Bathtub pinhole leak repair

furletcityNovember 21, 2009

Our 2nd floor bathtub has been unusable due to a small drip(onto our new cherry kit cabs!) when used. After much investigation we finally discovered a pinhole leak in the bottom of the tub(older fiberglass?) that is unnoticeable from the topside. We have pretty good access to the leak.Is there a patch meant for this that someone can reccommend? Thanks in advance!

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Fortunately for you, this is a fiberglass tub, and unlike acrylic, fiberglass is relatively easy to repair.

Fiberglass tubs, shower enclosures, and sinks are fundamentally made in the same manner as fiberglass boats and automotive body components.

I once had opportunity to tour a factory where they made both boats and bathtubs. To my complete surprise, the first step of the process is to apply the trim decals to the interior of a mold, then the "Gelcoat" finish is sprayed into the mold. After the gelcoat finish has hardened fiberglass cloth, matt or a chopped fiberglass material called roving is mixed with a hardening resin material and it is applied to the inside of the mold until the body of the product is built up to the finished thickness. The mold is then set aside for approximately 24 hours to allow the fiberglass to cure, then they apply a high pressure air hose to a nozzle on the bottom of the mold, air is injected into the mold to separate the finished product from the mold, and once it separates the finished product is lifted out.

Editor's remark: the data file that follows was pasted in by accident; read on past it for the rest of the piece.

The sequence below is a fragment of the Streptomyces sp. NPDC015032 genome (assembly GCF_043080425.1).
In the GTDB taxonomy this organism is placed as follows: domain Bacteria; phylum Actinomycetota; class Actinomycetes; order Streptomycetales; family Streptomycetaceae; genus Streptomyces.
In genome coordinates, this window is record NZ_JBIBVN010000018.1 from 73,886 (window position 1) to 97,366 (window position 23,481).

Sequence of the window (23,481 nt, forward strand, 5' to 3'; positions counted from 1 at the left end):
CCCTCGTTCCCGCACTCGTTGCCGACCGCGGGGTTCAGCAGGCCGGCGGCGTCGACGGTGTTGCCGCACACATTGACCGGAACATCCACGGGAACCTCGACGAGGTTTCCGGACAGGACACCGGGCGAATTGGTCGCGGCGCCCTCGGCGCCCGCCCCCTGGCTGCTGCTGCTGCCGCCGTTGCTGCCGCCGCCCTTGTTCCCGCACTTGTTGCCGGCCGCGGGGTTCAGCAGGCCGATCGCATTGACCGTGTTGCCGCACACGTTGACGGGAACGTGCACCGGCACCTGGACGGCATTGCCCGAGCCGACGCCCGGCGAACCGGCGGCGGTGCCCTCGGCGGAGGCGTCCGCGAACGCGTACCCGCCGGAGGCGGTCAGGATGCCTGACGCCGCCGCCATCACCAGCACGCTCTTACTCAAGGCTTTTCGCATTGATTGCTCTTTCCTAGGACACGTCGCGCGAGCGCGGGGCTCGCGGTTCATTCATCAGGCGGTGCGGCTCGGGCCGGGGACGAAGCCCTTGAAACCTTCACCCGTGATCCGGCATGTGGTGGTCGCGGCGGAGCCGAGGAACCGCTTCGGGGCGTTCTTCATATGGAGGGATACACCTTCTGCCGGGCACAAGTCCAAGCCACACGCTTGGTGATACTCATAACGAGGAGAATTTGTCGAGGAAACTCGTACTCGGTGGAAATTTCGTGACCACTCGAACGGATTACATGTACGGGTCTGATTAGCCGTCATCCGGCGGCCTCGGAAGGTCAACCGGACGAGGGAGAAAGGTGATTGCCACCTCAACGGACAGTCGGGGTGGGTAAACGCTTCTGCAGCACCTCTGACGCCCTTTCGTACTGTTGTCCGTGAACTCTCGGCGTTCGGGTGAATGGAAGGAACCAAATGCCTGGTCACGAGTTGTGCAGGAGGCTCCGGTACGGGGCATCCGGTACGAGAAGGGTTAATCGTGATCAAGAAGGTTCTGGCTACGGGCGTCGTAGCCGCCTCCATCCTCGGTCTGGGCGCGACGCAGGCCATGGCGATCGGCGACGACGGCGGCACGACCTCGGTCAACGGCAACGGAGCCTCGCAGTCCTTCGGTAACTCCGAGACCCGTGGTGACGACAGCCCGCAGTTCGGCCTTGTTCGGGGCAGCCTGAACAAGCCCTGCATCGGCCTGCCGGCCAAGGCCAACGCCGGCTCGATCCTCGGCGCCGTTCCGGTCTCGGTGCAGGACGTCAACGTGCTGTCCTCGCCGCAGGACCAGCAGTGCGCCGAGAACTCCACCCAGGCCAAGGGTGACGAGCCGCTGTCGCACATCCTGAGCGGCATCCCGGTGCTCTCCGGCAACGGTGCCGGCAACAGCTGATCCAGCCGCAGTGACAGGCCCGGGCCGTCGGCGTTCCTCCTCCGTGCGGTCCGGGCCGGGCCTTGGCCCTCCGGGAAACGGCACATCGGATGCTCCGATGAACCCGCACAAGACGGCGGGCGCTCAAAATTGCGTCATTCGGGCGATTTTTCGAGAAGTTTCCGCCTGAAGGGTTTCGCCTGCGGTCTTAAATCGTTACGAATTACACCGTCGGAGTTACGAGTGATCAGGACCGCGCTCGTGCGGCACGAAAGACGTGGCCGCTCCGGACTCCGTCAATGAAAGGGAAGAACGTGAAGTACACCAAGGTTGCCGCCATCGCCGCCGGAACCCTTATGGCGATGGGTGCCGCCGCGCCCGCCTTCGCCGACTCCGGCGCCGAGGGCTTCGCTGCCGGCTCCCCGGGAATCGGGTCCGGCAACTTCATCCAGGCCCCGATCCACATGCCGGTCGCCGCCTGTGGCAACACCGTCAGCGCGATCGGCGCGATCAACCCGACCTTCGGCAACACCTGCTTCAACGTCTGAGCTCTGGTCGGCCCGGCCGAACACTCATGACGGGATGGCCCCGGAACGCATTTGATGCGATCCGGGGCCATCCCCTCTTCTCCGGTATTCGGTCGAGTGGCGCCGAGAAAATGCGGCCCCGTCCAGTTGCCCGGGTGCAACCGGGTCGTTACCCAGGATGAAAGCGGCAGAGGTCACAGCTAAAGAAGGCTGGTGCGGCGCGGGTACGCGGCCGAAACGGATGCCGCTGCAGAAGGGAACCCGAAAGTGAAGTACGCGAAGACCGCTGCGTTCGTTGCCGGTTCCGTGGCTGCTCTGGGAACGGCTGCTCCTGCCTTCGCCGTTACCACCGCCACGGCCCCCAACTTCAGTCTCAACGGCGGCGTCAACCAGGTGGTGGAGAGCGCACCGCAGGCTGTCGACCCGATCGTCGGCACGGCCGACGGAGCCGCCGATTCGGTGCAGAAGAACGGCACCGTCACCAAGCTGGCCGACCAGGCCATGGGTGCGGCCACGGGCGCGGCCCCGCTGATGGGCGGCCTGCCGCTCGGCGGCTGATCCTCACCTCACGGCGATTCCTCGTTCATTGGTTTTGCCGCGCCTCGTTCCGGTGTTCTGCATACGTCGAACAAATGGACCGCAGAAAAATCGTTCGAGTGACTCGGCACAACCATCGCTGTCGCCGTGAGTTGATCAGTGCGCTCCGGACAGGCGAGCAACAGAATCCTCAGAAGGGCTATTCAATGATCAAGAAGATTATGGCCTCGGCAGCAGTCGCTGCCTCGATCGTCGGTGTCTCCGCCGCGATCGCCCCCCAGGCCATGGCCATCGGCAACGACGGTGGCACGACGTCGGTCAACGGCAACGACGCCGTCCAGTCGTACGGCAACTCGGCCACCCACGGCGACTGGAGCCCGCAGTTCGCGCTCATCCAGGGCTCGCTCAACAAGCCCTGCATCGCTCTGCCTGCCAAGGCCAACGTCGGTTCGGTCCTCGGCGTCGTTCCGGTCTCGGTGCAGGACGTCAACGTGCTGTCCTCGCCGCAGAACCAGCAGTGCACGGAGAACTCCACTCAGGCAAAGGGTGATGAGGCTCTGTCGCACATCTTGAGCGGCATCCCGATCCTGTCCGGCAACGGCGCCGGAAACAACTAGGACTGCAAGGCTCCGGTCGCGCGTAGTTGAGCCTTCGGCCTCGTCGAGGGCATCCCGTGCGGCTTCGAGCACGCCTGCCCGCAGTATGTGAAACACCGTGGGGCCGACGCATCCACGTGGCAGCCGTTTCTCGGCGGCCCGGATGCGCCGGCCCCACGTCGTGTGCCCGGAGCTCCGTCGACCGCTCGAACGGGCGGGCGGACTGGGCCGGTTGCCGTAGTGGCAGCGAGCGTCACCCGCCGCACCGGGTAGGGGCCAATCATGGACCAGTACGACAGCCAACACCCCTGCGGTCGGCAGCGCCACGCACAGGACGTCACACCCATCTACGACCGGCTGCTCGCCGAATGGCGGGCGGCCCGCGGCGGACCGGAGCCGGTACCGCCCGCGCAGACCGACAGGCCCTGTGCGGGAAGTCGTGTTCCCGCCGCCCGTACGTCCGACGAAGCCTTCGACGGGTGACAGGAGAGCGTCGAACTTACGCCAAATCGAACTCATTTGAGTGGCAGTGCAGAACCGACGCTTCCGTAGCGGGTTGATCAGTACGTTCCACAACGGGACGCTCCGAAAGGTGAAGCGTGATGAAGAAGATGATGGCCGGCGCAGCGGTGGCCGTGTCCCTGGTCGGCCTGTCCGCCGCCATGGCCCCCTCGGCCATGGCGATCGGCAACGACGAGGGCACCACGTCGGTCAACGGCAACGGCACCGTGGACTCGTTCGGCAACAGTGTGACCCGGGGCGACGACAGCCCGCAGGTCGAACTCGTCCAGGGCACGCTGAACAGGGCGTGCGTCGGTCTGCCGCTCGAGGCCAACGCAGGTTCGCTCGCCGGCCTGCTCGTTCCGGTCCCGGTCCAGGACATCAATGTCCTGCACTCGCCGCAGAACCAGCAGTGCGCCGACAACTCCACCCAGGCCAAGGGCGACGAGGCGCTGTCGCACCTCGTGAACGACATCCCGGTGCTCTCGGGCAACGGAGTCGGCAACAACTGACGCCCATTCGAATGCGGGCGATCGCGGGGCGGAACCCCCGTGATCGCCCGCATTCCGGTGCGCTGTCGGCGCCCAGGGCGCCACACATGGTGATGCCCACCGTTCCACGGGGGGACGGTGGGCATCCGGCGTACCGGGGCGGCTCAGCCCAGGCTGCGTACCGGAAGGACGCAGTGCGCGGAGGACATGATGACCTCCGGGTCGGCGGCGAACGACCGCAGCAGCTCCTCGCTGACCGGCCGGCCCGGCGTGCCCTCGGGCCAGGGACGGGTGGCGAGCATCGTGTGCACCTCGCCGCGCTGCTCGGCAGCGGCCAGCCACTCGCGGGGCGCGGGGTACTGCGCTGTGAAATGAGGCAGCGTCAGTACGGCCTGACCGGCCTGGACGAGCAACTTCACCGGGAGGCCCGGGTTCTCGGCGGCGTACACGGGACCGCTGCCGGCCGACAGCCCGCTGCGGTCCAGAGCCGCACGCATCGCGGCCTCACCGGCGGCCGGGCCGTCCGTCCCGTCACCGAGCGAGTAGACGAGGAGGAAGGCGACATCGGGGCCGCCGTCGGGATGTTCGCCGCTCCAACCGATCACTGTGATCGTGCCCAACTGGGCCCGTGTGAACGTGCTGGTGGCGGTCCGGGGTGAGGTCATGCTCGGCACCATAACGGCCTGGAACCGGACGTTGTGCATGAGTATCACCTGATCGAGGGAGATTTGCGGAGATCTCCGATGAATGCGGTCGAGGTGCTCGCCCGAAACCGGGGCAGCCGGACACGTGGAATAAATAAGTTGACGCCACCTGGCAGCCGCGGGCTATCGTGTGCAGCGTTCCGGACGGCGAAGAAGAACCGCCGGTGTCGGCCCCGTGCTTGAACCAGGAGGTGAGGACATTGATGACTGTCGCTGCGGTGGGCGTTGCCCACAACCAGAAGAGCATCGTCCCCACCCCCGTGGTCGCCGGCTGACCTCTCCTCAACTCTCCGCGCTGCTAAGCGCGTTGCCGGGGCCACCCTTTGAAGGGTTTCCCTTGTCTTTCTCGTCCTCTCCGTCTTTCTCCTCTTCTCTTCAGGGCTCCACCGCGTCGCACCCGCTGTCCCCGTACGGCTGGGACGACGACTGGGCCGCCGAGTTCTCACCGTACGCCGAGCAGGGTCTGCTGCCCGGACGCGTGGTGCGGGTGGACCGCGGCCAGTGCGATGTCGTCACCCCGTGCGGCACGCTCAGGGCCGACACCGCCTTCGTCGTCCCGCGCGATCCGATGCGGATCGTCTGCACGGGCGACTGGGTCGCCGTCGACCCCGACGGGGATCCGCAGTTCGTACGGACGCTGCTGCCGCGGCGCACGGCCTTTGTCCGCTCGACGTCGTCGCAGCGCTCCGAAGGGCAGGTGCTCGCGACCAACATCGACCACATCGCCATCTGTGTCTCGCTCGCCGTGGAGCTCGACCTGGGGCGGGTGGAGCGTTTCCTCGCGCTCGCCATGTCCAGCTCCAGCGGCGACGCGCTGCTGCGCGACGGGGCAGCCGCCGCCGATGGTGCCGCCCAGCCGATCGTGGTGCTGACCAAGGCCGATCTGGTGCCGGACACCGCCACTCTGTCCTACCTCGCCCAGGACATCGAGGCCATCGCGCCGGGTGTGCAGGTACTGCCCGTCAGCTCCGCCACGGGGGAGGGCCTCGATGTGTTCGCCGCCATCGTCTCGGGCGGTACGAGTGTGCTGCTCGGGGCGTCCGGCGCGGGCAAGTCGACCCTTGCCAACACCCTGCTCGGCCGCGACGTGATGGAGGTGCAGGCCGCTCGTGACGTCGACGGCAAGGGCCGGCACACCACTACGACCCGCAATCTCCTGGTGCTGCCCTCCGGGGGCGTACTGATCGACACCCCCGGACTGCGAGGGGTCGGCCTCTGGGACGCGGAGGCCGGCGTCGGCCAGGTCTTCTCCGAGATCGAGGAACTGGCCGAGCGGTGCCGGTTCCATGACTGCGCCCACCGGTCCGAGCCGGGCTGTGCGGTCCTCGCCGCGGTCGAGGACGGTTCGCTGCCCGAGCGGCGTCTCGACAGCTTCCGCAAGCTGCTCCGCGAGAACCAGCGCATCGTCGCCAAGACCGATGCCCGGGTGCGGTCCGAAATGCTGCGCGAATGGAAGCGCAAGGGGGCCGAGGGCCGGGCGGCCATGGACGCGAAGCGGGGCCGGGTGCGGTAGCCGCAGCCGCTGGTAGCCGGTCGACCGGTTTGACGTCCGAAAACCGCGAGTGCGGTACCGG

The good news is that fiberglass is very easy to repair or maintain unfortunately the manufacturers of fiberglass tubs and showers often fail to inform the consumer of how its done.

To maintain the original luster you can wax the surface with the same fiberglass wax that is used for boats and automobiles, however it should be noted here that when waxing a tub or shower you should only wax the walls, not the bottom of the tub or shower, which would cause a slip hazard.

As fiberglass ages it will often oxidize and take on a dull lifeless chalky appearance. When that happens the original luster can easily be restored by using fiberglass rubbing compound and a buffer, followed by waxing in the same manner as shinning a car or boat.